Mabel Grammer, Whose Brown Baby Plan Found Homes for Hundreds

By Alexis Clark

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They were called “brown babies,” or “mischlingskinder,” a derogatory German term for mixed-race children. And sometimes they were just referred to as mutts.  Born during the occupation years in Germany after World War II, the offspring of German women and African-American soldiers, their fathers were usually transferred elsewhere and their mothers risked social repercussions by keeping them, so the babies were placed in orphanages. But when Mabel Grammer, an African-American journalist, became aware of the orphaned children, she stepped in.  Read more about this extraordinary woman HERE and HERE.  The documentary, Brown Babies: The Mischlingskinder Story is available for use to libraries, schools and museums. For more information about the film, visit

National Memorial for Peace and Justice

Our visit to the National Memorial, a memorial to the named and unnamed victims of lynching, began in the rain. We toured the grounds and looked at row upon row of rectangular steel blocks inscribed with the names of victims in each county in which a lynching took place.

Steel blocks with names of lynching victims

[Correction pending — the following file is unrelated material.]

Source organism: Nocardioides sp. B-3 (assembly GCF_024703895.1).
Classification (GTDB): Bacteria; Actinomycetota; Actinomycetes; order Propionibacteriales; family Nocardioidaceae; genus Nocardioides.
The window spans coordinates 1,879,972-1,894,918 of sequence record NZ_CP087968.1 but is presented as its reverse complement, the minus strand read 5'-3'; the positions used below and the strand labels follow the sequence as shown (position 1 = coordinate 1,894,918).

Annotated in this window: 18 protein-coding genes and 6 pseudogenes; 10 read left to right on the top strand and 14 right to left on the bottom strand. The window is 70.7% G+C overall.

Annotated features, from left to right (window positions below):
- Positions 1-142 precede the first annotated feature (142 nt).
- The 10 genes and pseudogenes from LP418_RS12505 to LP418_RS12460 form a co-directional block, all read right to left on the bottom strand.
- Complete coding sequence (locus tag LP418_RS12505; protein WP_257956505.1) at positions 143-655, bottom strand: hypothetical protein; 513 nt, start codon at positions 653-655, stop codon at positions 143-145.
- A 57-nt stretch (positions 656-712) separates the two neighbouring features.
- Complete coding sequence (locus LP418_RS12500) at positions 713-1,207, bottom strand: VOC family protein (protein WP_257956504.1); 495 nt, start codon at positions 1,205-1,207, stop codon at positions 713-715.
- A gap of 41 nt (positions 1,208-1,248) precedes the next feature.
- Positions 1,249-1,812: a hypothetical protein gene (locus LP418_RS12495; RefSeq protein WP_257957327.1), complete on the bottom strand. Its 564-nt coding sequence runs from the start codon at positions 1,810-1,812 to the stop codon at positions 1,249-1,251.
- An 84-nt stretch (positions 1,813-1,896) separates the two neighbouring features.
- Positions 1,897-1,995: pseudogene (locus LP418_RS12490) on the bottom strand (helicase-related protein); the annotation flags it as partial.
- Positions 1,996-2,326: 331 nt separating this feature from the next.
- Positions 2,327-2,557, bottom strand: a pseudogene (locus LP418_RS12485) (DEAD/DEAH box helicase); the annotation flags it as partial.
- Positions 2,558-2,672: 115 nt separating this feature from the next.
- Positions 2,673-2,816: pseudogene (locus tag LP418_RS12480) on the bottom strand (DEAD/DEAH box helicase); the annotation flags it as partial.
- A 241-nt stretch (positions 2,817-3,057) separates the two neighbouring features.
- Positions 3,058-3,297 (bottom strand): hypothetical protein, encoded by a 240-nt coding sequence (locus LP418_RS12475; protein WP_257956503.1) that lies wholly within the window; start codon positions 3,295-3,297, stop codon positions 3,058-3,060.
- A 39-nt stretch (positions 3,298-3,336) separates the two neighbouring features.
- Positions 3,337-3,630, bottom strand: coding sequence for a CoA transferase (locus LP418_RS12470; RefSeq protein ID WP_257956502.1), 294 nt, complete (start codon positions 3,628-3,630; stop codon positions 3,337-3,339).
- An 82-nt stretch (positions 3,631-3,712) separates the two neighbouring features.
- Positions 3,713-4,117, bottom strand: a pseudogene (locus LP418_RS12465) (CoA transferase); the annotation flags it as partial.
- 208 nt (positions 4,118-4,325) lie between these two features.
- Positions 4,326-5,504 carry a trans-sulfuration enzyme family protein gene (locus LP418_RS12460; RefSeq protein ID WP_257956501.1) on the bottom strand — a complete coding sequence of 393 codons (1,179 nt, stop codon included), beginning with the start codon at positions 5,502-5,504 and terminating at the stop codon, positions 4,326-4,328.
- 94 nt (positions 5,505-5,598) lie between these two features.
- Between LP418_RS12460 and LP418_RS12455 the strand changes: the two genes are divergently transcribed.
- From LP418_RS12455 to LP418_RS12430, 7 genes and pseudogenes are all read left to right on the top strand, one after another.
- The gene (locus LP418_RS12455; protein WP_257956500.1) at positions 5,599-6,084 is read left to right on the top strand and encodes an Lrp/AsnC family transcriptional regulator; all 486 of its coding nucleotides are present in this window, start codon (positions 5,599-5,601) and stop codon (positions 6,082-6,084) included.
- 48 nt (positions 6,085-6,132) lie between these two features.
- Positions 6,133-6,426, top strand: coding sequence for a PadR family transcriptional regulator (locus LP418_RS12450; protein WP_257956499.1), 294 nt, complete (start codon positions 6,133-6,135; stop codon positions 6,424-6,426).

We walked a winding path through the field of blocks, suspended in the air and clearly marked with the names of men women and children lynched. Some counties had 1 victim, others with a dozen or so. Counties ranged from the deep southern states of Texas, Alabama, Mississippi, South Carolina, North Carolina, Florida, Virginia, Tennessee, Georgia, Kentucky, Louisiana, and Arkansas to the Midwest.

African Americans in Times of War

Image result for tuskegee airmen   Black History Month 2018  honors
“African Americans in Times of War” like the
legendary Tuskegee Airmen, who were highly
decorated for their service in World War II.

The theme for Black History Month in 2018 was “African Americans in Times of War” honoring those brave men and women who served their countries in the armed forces, especially those who made the ultimate sacrifice while defending the American ideals of freedom and democracy.

During World War II, for example, more than 2.5 million black men registered for the draft and one million served as draftees or volunteers in every branch of the armed forces.

A decade before the first glimmers of the Amercan civil rights movement, most black men were assigned to segregated combat groups.

Even so, more than 12,000 black men who served in the segregated 92nd Division received citations or were decorated for “extraordinary heroism” on the battlefield. Perhaps more famously, the Tuskegee Airmen also became legendary for their heroic feats, and in total received a Distinguished Unit Citation, several silver stars, 150 distinguished flying crosses, fourteen bronze stars, and 744 air medals.

At war’s end, recognition of the African-American contribution to the war effort would eventually lay the groundwork for the civil rights protests of the 1950s and 1960s. Read more here.